Determine if you are going to treat the patient or if you will refer the patient to an HIV clinic- a key branch point in treatment. Dr Saag aims to initiate treatment within two weeks of the initial diagnosis. Importantly, he reminds us that rapid initiation of therapy is associated with clear benefits in retention in care and medication adherence. There is also evidence of an association between rapid initiation of therapy (day of diagnosis) and improved virologic suppression at one year (Ford. AIDS. 2018 PMID: 29112073). However, most of the research was completed in areas with 50-100 miles distance from a patient’s home to clinic.

HIV Antiretroviral Regimens

Antiretroviral therapy (ART) regimens containing HIV integrase inhibitors are the preferred first line therapy due to their high potency and low side effect profile, according to a recent update on antiretroviral treatment (Saag JAMA 2018 PMID: 30043070). The four integrase inhibitors used are dolutegravir, bictegravir, raltegravir, elvitegravir. Dolutegravir and bictegravir are fixed dose regimens with one pill once daily. Dr Saag recommends starting bictegravir if you plan on same day initiation of ART because dolutegravir is linked with abacavir and requires HLA-B*57:01 testing. Raltegravir is preferred in women who could become pregnant. Recent recommendations suggest the following initial integrase inhibitor based regimens for HIV (NHIVC – Section 3: ART – Table 2 –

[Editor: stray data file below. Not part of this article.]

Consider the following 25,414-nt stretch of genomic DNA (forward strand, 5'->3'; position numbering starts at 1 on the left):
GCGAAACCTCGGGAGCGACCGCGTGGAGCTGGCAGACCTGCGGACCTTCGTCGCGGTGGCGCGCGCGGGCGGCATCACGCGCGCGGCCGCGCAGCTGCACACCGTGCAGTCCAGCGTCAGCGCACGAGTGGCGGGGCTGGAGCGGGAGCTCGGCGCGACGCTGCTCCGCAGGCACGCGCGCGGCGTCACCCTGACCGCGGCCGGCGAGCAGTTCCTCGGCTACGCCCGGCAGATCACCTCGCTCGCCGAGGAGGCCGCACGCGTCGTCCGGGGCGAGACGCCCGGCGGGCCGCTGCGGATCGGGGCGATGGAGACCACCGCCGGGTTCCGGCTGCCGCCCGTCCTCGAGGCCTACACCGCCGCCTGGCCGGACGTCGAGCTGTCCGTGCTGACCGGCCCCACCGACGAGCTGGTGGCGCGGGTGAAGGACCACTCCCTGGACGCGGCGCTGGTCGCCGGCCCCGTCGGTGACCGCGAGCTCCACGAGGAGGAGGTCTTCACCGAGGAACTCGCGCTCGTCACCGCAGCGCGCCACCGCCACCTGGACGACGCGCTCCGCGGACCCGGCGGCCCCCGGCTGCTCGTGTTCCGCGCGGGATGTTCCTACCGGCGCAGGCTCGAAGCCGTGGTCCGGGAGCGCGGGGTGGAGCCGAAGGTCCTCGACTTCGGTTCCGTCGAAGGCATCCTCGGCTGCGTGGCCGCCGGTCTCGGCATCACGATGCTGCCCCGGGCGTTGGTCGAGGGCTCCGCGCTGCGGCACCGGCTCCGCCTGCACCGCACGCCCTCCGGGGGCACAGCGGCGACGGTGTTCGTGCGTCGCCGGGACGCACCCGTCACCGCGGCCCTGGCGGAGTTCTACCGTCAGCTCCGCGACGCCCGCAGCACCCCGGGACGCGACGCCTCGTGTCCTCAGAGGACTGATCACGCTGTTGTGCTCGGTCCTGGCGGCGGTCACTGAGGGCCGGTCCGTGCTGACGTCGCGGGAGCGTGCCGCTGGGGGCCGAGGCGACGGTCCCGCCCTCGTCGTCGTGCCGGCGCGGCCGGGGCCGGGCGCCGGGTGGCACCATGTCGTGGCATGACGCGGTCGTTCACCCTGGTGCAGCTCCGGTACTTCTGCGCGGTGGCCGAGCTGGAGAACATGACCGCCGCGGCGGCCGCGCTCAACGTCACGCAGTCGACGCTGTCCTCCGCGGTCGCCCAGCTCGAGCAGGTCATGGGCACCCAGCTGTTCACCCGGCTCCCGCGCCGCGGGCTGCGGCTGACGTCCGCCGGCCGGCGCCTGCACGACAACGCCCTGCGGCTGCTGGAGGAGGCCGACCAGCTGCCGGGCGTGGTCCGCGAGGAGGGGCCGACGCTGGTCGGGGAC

1. Bictegravir-tenofovir-emtricitabine
  2. Dolutegravir-abacavir-lamivudine
  3. Dolutegravir plus tenofovir-emtricitabine

Drug-Drug Interactions

Dr Saag notes that the new antiretroviral regimens for HIV have very few drug-drug interactions. Dolutegravir and bictegravir are glucuronidated and not managed by isoenzymes in liver minimizing drug-drug interactions. Raltegravir has the fewest drug-drug interactions out of integrase inhibitors, but the regimen requires a higher pill burden of three pills per day (NHIVC – Section 3: ART – Table 2 –

Monitoring HIV Care

Initial CD4 and Viral Load Testing

When starting therapy, check a viral load and CD4 count together at 6 weeks, 3 months and 6 months. Then, check a viral load and CD4 count every 6 months. Once the CD4 count is  above 250, and you have a sense this trajectory will continue (e.g. 3-5 undetectable viral load tests and medication adherence), STOP checking CD4 counts! – Saag JAMA 2018 PMID: 30043070. Dr Saag notes “It is wasteful…a CD4 of 480 vs 790 will not change management”. The CD4 count is only relevant when it is below 200 because it denotes risk for opportunistic infection.